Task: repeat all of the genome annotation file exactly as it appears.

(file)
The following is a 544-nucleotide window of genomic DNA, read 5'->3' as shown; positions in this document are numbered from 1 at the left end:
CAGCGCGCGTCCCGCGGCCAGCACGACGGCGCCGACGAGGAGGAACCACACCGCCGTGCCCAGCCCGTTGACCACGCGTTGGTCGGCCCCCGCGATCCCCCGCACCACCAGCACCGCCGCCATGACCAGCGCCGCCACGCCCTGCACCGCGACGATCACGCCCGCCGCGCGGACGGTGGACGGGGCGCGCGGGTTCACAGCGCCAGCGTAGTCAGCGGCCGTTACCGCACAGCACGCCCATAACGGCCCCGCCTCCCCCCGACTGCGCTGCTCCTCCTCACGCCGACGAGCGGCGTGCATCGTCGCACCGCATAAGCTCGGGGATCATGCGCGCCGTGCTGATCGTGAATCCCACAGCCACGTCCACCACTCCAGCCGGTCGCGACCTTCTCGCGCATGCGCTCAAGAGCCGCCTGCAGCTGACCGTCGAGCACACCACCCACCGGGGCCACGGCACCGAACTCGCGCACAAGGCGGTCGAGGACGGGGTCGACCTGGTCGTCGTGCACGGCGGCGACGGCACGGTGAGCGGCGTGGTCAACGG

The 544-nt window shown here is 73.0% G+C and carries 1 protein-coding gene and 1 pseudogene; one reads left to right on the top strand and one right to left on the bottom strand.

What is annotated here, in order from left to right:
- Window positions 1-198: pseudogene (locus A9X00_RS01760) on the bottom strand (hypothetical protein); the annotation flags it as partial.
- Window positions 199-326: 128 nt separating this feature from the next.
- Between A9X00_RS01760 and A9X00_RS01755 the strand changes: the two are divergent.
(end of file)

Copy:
The following is a 544-nucleotide window of genomic DNA, read 5'->3' as shown; positions in this document are numbered from 1 at the left end:
CAGCGCGCGTCCCGCGGCCAGCACGACGGCGCCGACGAGGAGGAACCACACCGCCGTGCCCAGCCCGTTGACCACGCGTTGGTCGGCCCCCGCGATCCCCCGCACCACCAGCACCGCCGCCATGACCAGCGCCGCCACGCCCTGCACCGCGACGATCACGCCCGCCGCGCGGACGGTGGACGGGGCGCGCGGGTTCACAGCGCCAGCGTAGTCAGCGGCCGTTACCGCACAGCACGCCCATAACGGCCCCGCCTCCCCCCGACTGCGCTGCTCCTCCTCACGCCGACGAGCGGCGTGCATCGTCGCACCGCATAAGCTCGGGGATCATGCGCGCCGTGCTGATCGTGAATCCCACAGCCACGTCCACCACTCCAGCCGGTCGCGACCTTCTCGCGCATGCGCTCAAGAGCCGCCTGCAGCTGACCGTCGAGCACACCACCCACCGGGGCCACGGCACCGAACTCGCGCACAAGGCGGTCGAGGACGGGGTCGACCTGGTCGTCGTGCACGGCGGCGACGGCACGGTGAGCGGCGTGGTCAACGG

The 544-nt window shown here is 73.0% G+C and carries 1 protein-coding gene and 1 pseudogene; one reads left to right on the top strand and one right to left on the bottom strand.

What is annotated here, in order from left to right:
- Window positions 1-198: pseudogene (locus A9X00_RS01760) on the bottom strand (hypothetical protein); the annotation flags it as partial.
- Window positions 199-326: 128 nt separating this feature from the next.
- Between A9X00_RS01760 and A9X00_RS01755 the strand changes: the two are divergent.